Multi-connection vias for printed circuit boards
Massachusetts Institute of Technology. Dept. of Mechanical Engineering.
Alexander H. Slocum.
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As the performance of digital electronic components improves, maintaining the integrity of high-frequency signals through circuit boards becomes increasingly challenging. The dimensions and material parameters of in-plane circuit board features, such as striplines, microstrips and co-planar waveguides are tuned to control signal impedance. Conventional multi-layer vertical interconnects, which connect between board layers, are not impedance matched to the in-plane signal traces. Multi-connection vias, developed in this thesis, provide a method for matching the impedance of vertical and in-plane features by forming co-cylindrical waveguides. Solutions from a high-frequency full-wave solver provide insight into field interactions within multi-connection vias; and results from these simulations and signal integrity experiments indicate impedance "tuneability" by adjusting the multi-connection via dimensions. The results also suggest that features can be impedance-matched independent of via diameter. Multi-connection vias are formed by creating distinct conductor paths within cylindrical plated through-holes. The thesis explores several alternative manufacturing methods for fabricating these features. A specialized broaching machine and carbide-insert broaches were used to manufacture multi-connection vias for signal integrity experiments. Models of the broach tool and cutting force simulations resulted in several iterations of the broach design.(cont.) Broaching multi-connection vias is challenging due to the small diameters and high aspect ratios of plated through-holes, as well as the unique copper-epoxy/resin material. Since the broaching process prefers larger plated through-holes to permit larger broach tools, a new method was developed to analyze the cumulative connection density of multi-connection via arrays. Multi-connection vias provide fertile ground for the development of corollary electronic products. Simulations for connector launches indicate that via impedance control can extend to board-mounted devices and connectors. Products that may benefit from multi-connection vias include by-pass capatrs, IC packages, test probes and pogo pins. The thesis presents a road map for commercializing multi-connection vias. Elements of the roadmap ... integration of new signal routability constraints in CAD/CAM software, manufacturing processes, machine tool design, board testing, and durability.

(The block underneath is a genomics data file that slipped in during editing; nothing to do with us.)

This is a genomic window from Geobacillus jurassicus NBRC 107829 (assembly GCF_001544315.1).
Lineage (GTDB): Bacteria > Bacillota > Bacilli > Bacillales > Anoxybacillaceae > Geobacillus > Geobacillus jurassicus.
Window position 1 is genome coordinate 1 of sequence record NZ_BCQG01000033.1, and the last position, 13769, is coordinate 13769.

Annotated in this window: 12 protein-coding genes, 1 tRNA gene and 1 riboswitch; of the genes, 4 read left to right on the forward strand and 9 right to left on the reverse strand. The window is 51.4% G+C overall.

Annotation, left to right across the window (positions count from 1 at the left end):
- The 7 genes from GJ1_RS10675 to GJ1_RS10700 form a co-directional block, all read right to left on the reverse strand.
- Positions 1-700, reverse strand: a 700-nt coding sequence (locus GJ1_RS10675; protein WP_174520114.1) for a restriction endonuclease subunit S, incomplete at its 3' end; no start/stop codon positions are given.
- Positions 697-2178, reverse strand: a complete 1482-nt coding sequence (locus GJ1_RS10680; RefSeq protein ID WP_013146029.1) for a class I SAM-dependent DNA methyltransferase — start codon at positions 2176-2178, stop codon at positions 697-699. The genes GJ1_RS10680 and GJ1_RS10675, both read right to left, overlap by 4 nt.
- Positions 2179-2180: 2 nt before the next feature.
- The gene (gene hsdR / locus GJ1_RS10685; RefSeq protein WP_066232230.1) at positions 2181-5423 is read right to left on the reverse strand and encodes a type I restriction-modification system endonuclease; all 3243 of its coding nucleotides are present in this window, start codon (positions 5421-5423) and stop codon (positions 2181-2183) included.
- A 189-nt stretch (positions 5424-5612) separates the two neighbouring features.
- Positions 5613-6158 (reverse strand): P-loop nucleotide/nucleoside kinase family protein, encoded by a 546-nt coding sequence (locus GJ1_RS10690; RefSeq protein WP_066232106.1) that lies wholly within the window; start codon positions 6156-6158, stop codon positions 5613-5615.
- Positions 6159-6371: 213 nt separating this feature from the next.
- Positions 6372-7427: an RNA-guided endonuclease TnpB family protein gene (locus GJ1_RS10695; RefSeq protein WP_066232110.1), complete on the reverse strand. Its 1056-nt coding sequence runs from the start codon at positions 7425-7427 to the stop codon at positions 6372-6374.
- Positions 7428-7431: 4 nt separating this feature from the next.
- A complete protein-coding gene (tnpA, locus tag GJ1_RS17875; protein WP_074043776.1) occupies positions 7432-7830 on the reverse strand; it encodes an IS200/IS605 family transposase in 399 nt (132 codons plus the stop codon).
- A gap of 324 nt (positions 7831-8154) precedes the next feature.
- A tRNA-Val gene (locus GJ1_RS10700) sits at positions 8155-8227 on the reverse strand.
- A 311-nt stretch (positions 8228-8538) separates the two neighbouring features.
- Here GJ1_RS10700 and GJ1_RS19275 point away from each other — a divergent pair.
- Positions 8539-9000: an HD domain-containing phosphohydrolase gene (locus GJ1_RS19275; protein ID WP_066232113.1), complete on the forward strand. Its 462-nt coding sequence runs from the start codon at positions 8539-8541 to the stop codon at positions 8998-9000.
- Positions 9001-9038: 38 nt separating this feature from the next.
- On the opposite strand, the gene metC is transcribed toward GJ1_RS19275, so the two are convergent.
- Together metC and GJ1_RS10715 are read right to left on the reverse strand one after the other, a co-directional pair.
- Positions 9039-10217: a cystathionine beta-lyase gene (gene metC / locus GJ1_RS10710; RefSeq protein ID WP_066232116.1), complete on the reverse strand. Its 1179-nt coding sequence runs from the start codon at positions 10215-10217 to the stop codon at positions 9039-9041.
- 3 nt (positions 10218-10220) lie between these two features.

Thesis (Ph. D.)--Massachusetts Institute of Technology, Dept. of Mechanical Engineering, 1999.Includes bibliographical references (p. 182-184).
DepartmentMassachusetts Institute of Technology. Dept. of Mechanical Engineering.
Massachusetts Institute of Technology